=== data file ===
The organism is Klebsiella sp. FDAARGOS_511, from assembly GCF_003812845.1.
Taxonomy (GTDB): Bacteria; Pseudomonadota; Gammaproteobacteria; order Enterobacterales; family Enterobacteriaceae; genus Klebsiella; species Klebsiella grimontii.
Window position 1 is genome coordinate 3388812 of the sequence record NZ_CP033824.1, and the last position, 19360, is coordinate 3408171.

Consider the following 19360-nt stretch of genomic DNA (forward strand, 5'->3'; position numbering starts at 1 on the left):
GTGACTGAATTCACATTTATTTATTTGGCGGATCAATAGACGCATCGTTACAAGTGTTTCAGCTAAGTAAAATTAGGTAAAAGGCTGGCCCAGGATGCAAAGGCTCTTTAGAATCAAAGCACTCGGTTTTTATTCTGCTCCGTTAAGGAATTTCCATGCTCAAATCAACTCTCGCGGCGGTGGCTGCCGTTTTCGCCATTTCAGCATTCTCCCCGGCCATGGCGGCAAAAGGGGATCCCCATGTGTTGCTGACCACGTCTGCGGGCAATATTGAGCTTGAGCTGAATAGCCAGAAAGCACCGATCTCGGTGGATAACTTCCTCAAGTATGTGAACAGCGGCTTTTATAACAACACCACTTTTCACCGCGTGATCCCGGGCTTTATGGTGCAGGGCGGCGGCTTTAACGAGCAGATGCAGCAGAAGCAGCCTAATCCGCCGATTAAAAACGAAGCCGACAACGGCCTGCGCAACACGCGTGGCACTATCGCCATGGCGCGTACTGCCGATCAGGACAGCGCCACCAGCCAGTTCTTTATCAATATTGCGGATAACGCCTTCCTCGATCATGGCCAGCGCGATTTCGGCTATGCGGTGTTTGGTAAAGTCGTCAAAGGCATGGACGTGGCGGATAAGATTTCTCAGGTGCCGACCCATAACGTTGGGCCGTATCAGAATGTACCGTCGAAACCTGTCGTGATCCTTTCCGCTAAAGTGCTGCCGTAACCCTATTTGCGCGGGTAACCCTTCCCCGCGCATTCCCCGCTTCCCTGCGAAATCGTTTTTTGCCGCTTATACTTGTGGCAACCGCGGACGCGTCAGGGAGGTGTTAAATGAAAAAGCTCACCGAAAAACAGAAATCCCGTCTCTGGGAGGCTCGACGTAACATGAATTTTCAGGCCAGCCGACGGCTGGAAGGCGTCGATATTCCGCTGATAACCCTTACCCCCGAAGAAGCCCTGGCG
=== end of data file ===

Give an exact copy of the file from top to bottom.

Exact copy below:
The organism is Klebsiella sp. FDAARGOS_511, from assembly GCF_003812845.1.
Taxonomy (GTDB): Bacteria; Pseudomonadota; Gammaproteobacteria; order Enterobacterales; family Enterobacteriaceae; genus Klebsiella; species Klebsiella grimontii.
Window position 1 is genome coordinate 3388812 of the sequence record NZ_CP033824.1, and the last position, 19360, is coordinate 3408171.

Consider the following 19360-nt stretch of genomic DNA (forward strand, 5'->3'; position numbering starts at 1 on the left):
GTGACTGAATTCACATTTATTTATTTGGCGGATCAATAGACGCATCGTTACAAGTGTTTCAGCTAAGTAAAATTAGGTAAAAGGCTGGCCCAGGATGCAAAGGCTCTTTAGAATCAAAGCACTCGGTTTTTATTCTGCTCCGTTAAGGAATTTCCATGCTCAAATCAACTCTCGCGGCGGTGGCTGCCGTTTTCGCCATTTCAGCATTCTCCCCGGCCATGGCGGCAAAAGGGGATCCCCATGTGTTGCTGACCACGTCTGCGGGCAATATTGAGCTTGAGCTGAATAGCCAGAAAGCACCGATCTCGGTGGATAACTTCCTCAAGTATGTGAACAGCGGCTTTTATAACAACACCACTTTTCACCGCGTGATCCCGGGCTTTATGGTGCAGGGCGGCGGCTTTAACGAGCAGATGCAGCAGAAGCAGCCTAATCCGCCGATTAAAAACGAAGCCGACAACGGCCTGCGCAACACGCGTGGCACTATCGCCATGGCGCGTACTGCCGATCAGGACAGCGCCACCAGCCAGTTCTTTATCAATATTGCGGATAACGCCTTCCTCGATCATGGCCAGCGCGATTTCGGCTATGCGGTGTTTGGTAAAGTCGTCAAAGGCATGGACGTGGCGGATAAGATTTCTCAGGTGCCGACCCATAACGTTGGGCCGTATCAGAATGTACCGTCGAAACCTGTCGTGATCCTTTCCGCTAAAGTGCTGCCGTAACCCTATTTGCGCGGGTAACCCTTCCCCGCGCATTCCCCGCTTCCCTGCGAAATCGTTTTTTGCCGCTTATACTTGTGGCAACCGCGGACGCGTCAGGGAGGTGTTAAATGAAAAAGCTCACCGAAAAACAGAAATCCCGTCTCTGGGAGGCTCGACGTAACATGAATTTTCAGGCCAGCCGACGGCTGGAAGGCGTCGATATTCCGCTGATAACCCTTACCCCCGAAGAAGCCCTGGCG